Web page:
What does it mean that most museums offer few images of working-class life? The ones that do tend to show workers from the outside through middle-class perspectives. In this week’s Working-Class Perspectives Post, Sarah Attfield explores the consequences of such representations on working-class people and their involvement or appreciation for art.
But there was also something missing. Very rarely did I come across a work that represented me, or the people I knew. It didn’t bother me so much when it came to abstract art, because as far as I was concerned, this was about feeling or about a sensory experience. Figurative art was another story. There were the classic paintings and sculptures of rich and important people, still life scenes of opulent objects and interiors, and contemporary figurative art that showed people I didn’t know in fancy looking homes or lounging about doing nothing and looking mysterious (sometimes in the nude).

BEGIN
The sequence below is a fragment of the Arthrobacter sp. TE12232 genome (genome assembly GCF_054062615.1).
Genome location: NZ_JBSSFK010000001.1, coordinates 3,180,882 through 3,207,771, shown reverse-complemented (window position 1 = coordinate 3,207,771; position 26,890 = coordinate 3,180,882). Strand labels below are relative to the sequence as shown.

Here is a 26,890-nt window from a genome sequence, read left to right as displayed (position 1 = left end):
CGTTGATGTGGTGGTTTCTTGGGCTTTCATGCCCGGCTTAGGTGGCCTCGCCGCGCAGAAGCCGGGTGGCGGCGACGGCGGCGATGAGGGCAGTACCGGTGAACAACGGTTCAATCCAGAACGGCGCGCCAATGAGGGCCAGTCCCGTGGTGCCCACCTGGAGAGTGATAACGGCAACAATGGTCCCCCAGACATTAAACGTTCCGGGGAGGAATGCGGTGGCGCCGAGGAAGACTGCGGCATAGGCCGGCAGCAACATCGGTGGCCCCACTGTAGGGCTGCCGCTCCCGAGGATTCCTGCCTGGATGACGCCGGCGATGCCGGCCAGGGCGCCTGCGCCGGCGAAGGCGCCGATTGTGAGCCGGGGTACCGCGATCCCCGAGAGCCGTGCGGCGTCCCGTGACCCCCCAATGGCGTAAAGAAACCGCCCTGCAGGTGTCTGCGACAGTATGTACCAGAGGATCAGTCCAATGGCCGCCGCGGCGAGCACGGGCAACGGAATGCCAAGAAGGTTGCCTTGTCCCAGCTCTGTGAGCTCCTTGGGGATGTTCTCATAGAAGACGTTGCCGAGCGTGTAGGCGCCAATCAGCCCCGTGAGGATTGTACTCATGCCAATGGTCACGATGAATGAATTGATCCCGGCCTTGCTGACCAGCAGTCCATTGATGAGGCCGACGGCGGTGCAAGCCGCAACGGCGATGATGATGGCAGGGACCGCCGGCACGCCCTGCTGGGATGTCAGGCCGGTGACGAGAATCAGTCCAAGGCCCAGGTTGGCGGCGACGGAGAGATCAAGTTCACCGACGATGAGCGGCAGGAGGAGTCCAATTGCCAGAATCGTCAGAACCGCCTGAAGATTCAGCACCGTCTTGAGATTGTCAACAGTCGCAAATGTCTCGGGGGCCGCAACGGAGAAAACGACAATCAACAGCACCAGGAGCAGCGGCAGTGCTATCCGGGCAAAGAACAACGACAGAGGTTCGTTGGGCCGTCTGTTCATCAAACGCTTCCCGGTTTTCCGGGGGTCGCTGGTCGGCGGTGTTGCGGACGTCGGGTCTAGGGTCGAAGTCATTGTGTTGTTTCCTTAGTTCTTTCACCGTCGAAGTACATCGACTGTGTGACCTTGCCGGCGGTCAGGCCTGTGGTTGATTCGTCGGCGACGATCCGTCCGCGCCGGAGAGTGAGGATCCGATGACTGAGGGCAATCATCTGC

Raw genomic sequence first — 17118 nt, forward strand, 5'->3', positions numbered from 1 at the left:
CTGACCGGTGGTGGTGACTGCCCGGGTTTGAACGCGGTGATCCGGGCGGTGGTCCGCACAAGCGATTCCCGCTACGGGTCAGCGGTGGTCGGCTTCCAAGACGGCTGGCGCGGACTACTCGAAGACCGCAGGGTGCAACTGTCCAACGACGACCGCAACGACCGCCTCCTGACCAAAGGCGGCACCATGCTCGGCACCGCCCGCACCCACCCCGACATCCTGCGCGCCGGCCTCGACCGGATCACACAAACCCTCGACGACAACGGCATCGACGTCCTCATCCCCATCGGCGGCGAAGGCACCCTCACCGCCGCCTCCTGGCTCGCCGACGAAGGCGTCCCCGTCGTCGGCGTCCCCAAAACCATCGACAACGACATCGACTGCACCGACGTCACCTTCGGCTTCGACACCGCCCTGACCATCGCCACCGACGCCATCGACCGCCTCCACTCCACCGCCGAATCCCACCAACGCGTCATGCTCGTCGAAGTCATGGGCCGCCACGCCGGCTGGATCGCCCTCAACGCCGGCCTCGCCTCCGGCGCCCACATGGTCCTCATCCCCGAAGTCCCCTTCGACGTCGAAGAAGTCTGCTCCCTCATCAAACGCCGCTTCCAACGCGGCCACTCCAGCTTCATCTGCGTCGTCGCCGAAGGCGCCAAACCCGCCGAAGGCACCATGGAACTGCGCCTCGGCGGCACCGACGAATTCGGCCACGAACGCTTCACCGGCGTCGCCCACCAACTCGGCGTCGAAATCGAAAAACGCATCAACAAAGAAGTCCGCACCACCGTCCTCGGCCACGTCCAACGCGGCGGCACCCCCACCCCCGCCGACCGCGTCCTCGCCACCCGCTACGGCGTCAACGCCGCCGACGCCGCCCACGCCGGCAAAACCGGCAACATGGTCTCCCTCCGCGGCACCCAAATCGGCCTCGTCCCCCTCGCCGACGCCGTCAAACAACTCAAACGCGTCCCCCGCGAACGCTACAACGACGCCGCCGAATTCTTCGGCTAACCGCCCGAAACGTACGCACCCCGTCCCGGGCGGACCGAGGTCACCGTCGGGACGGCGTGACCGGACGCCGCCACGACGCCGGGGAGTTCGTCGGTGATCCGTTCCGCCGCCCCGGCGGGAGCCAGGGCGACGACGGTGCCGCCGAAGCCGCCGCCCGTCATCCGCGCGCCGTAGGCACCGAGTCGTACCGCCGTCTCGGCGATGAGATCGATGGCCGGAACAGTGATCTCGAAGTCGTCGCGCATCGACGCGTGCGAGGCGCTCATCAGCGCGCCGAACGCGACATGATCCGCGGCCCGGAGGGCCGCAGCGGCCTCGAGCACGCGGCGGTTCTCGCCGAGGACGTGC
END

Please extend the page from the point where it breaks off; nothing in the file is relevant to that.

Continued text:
The art displayed in museums, whether classic and contemporary, rarely features working-class people. When it does, the images can be problematic, such as the European paintings of noble peasants epitomised in works such as Jean-François Millet’s nineteenth century painting Gleaners, which depicts working-class women picking up the leftovers from a harvest in rural France. The painting represents work, but the women are anonymous, and viewer can’t see their faces, so we don’t know how they might be feeling. Australian artist Tom Roberts also painted scenes that romanticized rural workers, such as sheep shearers.
The renowned Working-Class Perspectives blog is brought to you by our Visiting Scholar for the 2015-16 academic year, John Russo, and Georgetown University English professor, Sherry Linkon. It features several regular and guest contributors.